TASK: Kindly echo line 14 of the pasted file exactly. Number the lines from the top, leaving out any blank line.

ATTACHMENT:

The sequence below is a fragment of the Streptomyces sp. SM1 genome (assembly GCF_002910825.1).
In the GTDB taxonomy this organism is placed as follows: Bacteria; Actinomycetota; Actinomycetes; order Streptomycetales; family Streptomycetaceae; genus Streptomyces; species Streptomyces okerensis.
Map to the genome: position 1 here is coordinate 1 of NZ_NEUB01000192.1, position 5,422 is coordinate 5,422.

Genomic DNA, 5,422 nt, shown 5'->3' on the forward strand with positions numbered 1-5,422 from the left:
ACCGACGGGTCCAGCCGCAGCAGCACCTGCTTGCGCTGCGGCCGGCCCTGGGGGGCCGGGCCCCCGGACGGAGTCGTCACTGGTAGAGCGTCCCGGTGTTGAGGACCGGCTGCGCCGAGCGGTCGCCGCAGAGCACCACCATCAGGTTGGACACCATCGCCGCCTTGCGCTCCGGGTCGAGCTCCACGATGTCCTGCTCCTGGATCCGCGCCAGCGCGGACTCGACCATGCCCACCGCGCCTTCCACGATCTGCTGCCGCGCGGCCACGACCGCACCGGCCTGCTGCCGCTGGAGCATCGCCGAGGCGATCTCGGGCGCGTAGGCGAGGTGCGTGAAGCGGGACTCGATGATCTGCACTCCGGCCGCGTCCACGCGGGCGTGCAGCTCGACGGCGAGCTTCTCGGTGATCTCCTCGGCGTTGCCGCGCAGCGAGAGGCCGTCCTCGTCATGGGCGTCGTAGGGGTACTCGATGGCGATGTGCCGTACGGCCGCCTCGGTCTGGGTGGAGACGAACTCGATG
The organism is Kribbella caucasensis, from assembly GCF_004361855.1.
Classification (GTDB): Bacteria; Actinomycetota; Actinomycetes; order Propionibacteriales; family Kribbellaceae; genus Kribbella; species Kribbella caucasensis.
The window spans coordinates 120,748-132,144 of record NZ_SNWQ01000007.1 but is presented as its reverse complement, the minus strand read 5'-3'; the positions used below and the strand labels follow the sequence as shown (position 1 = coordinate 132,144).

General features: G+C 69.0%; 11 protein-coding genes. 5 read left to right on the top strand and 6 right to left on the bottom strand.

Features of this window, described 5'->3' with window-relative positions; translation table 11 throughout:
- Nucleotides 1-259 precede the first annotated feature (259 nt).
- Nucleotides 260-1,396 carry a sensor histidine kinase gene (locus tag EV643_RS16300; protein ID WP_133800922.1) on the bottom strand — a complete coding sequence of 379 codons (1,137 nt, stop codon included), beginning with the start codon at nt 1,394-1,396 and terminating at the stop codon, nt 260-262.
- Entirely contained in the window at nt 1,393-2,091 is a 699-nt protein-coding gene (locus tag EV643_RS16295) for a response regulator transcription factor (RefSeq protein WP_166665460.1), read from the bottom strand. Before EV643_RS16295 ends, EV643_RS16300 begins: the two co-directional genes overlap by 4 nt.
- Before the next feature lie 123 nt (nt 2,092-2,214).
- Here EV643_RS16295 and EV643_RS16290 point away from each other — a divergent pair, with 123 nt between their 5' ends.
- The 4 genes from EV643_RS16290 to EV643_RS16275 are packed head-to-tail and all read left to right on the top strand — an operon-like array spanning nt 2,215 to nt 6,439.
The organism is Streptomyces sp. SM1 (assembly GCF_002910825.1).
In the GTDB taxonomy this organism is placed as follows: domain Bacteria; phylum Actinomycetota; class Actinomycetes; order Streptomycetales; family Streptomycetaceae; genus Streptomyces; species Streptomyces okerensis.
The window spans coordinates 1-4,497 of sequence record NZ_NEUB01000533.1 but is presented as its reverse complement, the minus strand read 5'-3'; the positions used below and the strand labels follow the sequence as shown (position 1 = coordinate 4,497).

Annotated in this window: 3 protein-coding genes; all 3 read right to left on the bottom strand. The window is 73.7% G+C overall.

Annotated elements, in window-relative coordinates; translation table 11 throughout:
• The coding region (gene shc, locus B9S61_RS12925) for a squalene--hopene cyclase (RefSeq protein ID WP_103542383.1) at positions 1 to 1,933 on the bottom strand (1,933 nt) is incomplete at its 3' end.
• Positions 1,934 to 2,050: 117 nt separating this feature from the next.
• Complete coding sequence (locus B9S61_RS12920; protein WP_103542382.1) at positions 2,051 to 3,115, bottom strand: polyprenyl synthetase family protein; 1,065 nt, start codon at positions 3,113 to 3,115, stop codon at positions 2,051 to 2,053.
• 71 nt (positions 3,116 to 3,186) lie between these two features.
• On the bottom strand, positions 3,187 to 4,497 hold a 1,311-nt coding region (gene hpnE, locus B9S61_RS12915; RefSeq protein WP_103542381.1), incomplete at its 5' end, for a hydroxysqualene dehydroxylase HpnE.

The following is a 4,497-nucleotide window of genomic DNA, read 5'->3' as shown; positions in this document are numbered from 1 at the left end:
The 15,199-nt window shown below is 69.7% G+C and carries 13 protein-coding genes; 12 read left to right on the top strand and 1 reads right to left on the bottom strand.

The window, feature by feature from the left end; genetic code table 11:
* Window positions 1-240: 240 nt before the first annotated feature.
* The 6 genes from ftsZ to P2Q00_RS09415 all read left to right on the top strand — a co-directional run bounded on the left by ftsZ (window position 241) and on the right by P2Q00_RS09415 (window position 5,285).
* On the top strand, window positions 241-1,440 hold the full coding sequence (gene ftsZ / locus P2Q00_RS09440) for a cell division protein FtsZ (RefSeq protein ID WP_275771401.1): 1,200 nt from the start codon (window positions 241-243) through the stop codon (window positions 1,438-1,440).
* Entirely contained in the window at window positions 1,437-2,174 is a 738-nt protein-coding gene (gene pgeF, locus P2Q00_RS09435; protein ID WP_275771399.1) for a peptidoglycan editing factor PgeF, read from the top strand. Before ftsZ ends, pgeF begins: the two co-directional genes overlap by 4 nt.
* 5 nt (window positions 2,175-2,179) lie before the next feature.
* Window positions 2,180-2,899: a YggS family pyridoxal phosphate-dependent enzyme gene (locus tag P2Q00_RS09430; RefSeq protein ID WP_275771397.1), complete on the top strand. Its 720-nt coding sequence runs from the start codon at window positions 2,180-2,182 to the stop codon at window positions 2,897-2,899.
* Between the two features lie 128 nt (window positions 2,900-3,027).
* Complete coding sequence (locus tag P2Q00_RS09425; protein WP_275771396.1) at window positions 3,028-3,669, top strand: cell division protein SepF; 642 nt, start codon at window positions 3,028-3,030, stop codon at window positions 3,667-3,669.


- Before the next feature lie 123 nt (nt 2,092-2,214).